Lighthouse is a neat open-source automated tool that will help you to improve the PWA and let you know if all of the features are in order. Working either as a Chrome extension or as a command line tool will tell you if PWA loads fine offline or with a bad connection, is it relatively fast, with the secure origin and serves the best practices for accessibility.

Google PageSpeed Insights

PWA (just like a website) should load fast, so put the spotlight on performance optimization. Tools such as Google PageSpeed Insights checks a variety of data and provides the real-time insights on what may be improved. With this tool, you will be able to see the overall performance score of your PWA. Eliminate bottlenecks and get a score above 90 – trust us, users of your PWA will love it!

Cross-browser testing tools

PWAs are loved for reliability, engagement and rich responsive experience. That’s why it’s very important to check your app looks the same across all tools and browsers. Mobile Friendly Test Tool, Chrome Developer Tool’s Device Mode, BrowserStack.com, Browserling.com or BrowserShots.org – these will help you to make sure if your PWA is cross-browser compatible.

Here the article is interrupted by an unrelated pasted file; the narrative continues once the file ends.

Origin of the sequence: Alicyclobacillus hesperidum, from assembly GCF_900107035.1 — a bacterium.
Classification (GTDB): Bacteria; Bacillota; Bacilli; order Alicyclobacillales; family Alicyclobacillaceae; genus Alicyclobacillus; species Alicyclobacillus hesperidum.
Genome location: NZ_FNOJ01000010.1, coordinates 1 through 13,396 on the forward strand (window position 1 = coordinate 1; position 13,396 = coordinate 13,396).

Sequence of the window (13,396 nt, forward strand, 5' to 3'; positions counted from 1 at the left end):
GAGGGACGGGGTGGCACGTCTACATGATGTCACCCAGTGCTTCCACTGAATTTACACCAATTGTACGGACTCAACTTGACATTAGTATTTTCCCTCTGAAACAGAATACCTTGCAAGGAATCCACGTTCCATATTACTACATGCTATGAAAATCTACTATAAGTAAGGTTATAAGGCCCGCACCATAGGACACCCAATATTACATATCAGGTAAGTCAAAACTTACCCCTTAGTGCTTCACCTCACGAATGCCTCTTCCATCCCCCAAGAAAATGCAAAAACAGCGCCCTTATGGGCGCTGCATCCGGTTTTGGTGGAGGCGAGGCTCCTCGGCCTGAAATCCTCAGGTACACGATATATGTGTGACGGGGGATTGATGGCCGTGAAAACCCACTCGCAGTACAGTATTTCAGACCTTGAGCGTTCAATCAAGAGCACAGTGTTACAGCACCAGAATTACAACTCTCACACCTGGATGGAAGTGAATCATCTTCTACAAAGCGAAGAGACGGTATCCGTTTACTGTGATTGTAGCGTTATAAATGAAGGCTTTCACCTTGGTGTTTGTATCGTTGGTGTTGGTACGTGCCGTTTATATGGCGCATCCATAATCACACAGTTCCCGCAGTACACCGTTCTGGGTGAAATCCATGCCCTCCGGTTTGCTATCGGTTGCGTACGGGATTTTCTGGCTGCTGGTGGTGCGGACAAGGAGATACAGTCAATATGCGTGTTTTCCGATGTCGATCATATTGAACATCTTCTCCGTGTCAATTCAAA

In order to fully harness the benefits brought by PWA, you have to turn up the volume and remember that nothing is better in driving traffic that proper visibility brought by great SEO practices and index rankings. Source: developers.google.com

 

Let’s sum it up!

Progressive Web App is a great solution that engages users, thrills developers and gives goosebumps to digital marketers – it’s a fact you can’t deny. Although it has already gained momentum, we’re pretty sure it will remain on the rise for the next few years.

In order to fully harness the benefits brought by PWA, you have to turn up the volume and remember that nothing is better in driving traffic that proper visibility brought by great SEO practices and index rankings. 

The checklist above should be useful to provide guidance and support in developing a PWA with indexability in mind. Let us know how it worked in your case!